Academic journal article Review of Social Economy

Beyond Social Capital: A Critical Approach

Academic journal article Review of Social Economy

Beyond Social Capital: A Critical Approach

Article excerpt

SOCIAL CAPITAL IN ECONOMIC RESEARCH

Social capital has been a contested notion among economists since its inception in economic literature in the mid-1990s. Its origins are in sociology, but economists have adapted it to make it consistent with economic concepts such as human capital and market failure, as we will make clear below. (1) But in their eagerness to turn it into a useful concept for empirical economic research, social capital has become a contradicting notion. First, the metaphor is argued to be simply wrong (Arrow 2000). Whereas in the case of physical and financial capital, the use of capital leads to depreciation, and accumulation generates interest, both calculable over a period of time, social capital increases with its use and declines when not employed. (2) Moreover, the benefits are often indirect and not individual but social: there is no owner of social capital--there are no property rights for it. Second, the concept is found to be utterly unclear when tied to mainstream notions of unchanging preferences, individual utility maximization, market failure and a functionalistic understanding of economic variables. In this special issue, we present a set of articles that understands social capital at the social level, as residing in human relationships. This basic characteristic of social capital does not fit the individualist methodology of mainstream economics. Characterizations of social capital as a preference for particular relations and a controllable instrument for individual utility maximization (Becker 1996; Glaeser et al. 2000), or as an effective response to market failures as an alternative to the role of the state (Dasgupta 1999) are misplaced. The contradiction between the use of the notion in mainstream economics on the one hand, and its social ontology on the other hand, also becomes clear in the definition of social capital developed by economists. For example, the World Bank defines social capital as "the institutions, the relationships, the attitudes and values that govern interactions among people and contribute to economic and social development" (World Bank 1998: 1). On the World Bank website, we find a more recent definition, which is equally functionalistic: "social capital refers to the norms and networks that enable collective action". (3) What prevails in these definitions is that social capital has economic benefits, but what is concealed is that it also may have costs, to individuals, groups, or society, which can supersede the benefits and that it has more complex impacts than generating collective action. Moreover, these definitions do not clarify what social capital is and how it comes about, implicitly assuming that there is a direct functional relationship between the "social" in the economy on the one hand, and economic variables on the other, such as personal income, gross domestic product (GDP) growth, or poverty reduction on the other hand.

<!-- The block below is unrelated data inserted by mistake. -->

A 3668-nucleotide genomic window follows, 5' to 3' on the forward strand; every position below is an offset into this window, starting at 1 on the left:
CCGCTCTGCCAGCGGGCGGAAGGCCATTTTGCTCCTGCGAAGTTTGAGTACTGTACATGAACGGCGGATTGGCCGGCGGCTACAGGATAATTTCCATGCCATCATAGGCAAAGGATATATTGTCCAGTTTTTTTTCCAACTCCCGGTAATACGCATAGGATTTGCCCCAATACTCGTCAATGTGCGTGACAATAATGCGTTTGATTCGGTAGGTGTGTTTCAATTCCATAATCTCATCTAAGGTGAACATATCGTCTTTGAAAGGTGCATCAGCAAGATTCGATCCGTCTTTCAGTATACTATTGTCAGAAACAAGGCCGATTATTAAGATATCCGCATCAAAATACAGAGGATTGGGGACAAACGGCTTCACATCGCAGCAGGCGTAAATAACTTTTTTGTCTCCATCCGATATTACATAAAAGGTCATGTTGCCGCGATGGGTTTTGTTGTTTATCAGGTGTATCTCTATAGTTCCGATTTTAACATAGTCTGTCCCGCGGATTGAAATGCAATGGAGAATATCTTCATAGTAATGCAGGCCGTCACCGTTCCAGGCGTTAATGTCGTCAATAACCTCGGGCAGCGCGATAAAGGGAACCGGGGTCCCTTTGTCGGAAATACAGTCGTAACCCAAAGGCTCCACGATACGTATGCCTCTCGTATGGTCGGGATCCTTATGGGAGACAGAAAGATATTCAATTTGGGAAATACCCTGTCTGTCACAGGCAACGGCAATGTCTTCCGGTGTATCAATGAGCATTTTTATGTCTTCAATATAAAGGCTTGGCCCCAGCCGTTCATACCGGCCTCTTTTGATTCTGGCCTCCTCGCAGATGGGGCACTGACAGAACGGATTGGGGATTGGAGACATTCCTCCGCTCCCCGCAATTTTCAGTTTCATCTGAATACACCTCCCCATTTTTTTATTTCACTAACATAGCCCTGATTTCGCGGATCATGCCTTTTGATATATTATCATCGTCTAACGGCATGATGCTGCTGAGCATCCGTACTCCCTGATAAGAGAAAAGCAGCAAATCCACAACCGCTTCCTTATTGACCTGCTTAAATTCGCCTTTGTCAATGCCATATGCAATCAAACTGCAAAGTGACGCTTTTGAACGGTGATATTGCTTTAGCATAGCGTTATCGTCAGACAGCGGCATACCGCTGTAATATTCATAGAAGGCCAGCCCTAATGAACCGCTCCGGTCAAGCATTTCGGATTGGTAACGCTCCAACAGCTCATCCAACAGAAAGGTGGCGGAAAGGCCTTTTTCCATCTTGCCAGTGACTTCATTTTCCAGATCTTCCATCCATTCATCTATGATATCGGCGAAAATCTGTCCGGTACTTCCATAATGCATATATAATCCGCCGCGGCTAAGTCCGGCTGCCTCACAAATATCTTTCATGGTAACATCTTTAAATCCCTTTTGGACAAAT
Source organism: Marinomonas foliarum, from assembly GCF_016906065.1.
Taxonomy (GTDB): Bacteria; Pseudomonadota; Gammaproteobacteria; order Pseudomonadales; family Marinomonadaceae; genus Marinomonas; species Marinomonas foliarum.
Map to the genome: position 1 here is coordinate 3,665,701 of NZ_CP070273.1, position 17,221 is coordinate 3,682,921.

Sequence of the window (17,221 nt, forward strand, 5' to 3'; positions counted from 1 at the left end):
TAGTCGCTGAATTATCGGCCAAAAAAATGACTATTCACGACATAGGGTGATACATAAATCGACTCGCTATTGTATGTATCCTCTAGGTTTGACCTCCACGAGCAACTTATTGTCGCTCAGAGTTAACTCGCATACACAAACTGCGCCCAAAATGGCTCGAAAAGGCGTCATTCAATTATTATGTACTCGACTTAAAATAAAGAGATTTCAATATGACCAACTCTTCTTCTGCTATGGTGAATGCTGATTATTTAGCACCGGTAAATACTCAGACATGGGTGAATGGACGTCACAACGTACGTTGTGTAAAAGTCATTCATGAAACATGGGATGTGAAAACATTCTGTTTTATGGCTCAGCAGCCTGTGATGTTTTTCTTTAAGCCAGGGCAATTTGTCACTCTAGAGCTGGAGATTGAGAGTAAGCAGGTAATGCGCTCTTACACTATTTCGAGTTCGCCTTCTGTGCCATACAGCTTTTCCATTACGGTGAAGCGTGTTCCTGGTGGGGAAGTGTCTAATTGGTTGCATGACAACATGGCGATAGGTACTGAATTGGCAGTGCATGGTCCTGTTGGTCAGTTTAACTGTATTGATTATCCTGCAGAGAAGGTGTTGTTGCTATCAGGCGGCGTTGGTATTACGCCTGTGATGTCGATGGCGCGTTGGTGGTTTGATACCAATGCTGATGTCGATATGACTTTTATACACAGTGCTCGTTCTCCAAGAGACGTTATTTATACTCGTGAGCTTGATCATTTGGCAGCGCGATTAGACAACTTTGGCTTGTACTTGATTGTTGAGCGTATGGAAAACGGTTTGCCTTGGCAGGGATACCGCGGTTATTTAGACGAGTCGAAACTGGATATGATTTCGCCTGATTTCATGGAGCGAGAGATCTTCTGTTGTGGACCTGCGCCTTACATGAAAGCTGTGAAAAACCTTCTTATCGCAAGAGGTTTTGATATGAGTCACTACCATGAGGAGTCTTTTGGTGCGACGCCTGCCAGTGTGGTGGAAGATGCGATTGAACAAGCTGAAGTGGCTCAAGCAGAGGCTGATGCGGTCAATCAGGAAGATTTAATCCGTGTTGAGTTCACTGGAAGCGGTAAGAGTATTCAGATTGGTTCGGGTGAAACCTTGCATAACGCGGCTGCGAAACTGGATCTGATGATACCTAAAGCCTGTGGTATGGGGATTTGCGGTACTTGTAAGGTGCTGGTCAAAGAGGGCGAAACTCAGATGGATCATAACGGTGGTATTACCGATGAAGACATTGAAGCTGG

Third, next to an inadequate metaphor and an unclear conceptualization of social capital, there are serious problems with the measurement of social capital. Again, the World Bank has been influential, as it has supported a large number of empirical studies, measuring social capital in developing countries through its social capital initiative (World Bank 1998; Dasgupta and Serageldin 1999; Grootaert and van Bastelaer 2002). Social capital is generally measured in economics in two ways: the level of trustfulness in a society, using survey data from the World Values Studies, and membership of associations. This approach to measurement of social capital has increasingly been criticized (see, for example, Fox 1997; Baron et al. 2000; Fine 2001; Grix 2001; van Staveren 2003). In a recent response to the critique, Bebbington et al. (2004) by and large seem to agree with the critiques of methodological individualism, instrumentalism, and lack of attention to power and social structures that distribute access to and benefits from social capital. …

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